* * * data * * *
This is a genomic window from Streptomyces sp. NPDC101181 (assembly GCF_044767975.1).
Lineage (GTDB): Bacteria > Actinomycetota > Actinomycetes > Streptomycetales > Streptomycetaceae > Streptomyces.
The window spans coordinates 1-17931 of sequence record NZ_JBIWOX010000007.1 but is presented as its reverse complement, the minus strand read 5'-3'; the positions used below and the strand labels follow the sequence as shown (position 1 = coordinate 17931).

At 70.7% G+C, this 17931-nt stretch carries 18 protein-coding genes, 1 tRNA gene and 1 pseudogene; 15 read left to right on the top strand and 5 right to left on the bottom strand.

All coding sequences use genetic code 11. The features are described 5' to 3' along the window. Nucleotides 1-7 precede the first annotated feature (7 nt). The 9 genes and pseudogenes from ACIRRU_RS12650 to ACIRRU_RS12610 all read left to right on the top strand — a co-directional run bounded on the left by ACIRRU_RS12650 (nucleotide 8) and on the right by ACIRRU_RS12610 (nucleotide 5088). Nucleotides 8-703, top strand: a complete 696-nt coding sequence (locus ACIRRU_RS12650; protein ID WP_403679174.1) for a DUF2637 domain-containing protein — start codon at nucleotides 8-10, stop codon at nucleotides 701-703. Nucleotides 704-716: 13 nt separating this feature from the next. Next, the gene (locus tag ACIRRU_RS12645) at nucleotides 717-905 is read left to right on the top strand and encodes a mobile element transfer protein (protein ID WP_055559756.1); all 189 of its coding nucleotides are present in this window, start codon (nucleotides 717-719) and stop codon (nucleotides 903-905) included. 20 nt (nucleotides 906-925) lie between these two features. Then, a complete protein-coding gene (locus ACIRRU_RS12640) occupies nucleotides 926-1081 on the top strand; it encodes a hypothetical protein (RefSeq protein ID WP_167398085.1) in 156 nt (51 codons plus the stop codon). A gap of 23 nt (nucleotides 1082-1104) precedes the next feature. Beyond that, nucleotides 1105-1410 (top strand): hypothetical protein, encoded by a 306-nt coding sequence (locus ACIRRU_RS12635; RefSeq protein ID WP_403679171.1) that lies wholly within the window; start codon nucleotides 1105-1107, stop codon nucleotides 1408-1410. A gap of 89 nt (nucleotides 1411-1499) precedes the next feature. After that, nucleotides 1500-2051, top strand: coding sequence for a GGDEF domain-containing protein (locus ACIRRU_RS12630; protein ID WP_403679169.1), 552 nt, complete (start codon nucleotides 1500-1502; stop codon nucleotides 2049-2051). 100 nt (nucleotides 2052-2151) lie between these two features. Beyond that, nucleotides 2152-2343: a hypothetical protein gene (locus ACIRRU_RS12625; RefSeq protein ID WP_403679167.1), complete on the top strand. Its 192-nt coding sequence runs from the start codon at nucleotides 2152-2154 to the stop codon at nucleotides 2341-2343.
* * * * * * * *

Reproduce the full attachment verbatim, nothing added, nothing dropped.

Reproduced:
This is a genomic window from Streptomyces sp. NPDC101181 (assembly GCF_044767975.1).
Lineage (GTDB): Bacteria > Actinomycetota > Actinomycetes > Streptomycetales > Streptomycetaceae > Streptomyces.
The window spans coordinates 1-17931 of sequence record NZ_JBIWOX010000007.1 but is presented as its reverse complement, the minus strand read 5'-3'; the positions used below and the strand labels follow the sequence as shown (position 1 = coordinate 17931).

At 70.7% G+C, this 17931-nt stretch carries 18 protein-coding genes, 1 tRNA gene and 1 pseudogene; 15 read left to right on the top strand and 5 right to left on the bottom strand.

All coding sequences use genetic code 11. The features are described 5' to 3' along the window. Nucleotides 1-7 precede the first annotated feature (7 nt). The 9 genes and pseudogenes from ACIRRU_RS12650 to ACIRRU_RS12610 all read left to right on the top strand — a co-directional run bounded on the left by ACIRRU_RS12650 (nucleotide 8) and on the right by ACIRRU_RS12610 (nucleotide 5088). Nucleotides 8-703, top strand: a complete 696-nt coding sequence (locus ACIRRU_RS12650; protein ID WP_403679174.1) for a DUF2637 domain-containing protein — start codon at nucleotides 8-10, stop codon at nucleotides 701-703. Nucleotides 704-716: 13 nt separating this feature from the next. Next, the gene (locus tag ACIRRU_RS12645) at nucleotides 717-905 is read left to right on the top strand and encodes a mobile element transfer protein (protein ID WP_055559756.1); all 189 of its coding nucleotides are present in this window, start codon (nucleotides 717-719) and stop codon (nucleotides 903-905) included. 20 nt (nucleotides 906-925) lie between these two features. Then, a complete protein-coding gene (locus ACIRRU_RS12640) occupies nucleotides 926-1081 on the top strand; it encodes a hypothetical protein (RefSeq protein ID WP_167398085.1) in 156 nt (51 codons plus the stop codon). A gap of 23 nt (nucleotides 1082-1104) precedes the next feature. Beyond that, nucleotides 1105-1410 (top strand): hypothetical protein, encoded by a 306-nt coding sequence (locus ACIRRU_RS12635; RefSeq protein ID WP_403679171.1) that lies wholly within the window; start codon nucleotides 1105-1107, stop codon nucleotides 1408-1410. A gap of 89 nt (nucleotides 1411-1499) precedes the next feature. After that, nucleotides 1500-2051, top strand: coding sequence for a GGDEF domain-containing protein (locus ACIRRU_RS12630; protein ID WP_403679169.1), 552 nt, complete (start codon nucleotides 1500-1502; stop codon nucleotides 2049-2051). 100 nt (nucleotides 2052-2151) lie between these two features. Beyond that, nucleotides 2152-2343: a hypothetical protein gene (locus ACIRRU_RS12625; RefSeq protein ID WP_403679167.1), complete on the top strand. Its 192-nt coding sequence runs from the start codon at nucleotides 2152-2154 to the stop codon at nucleotides 2341-2343.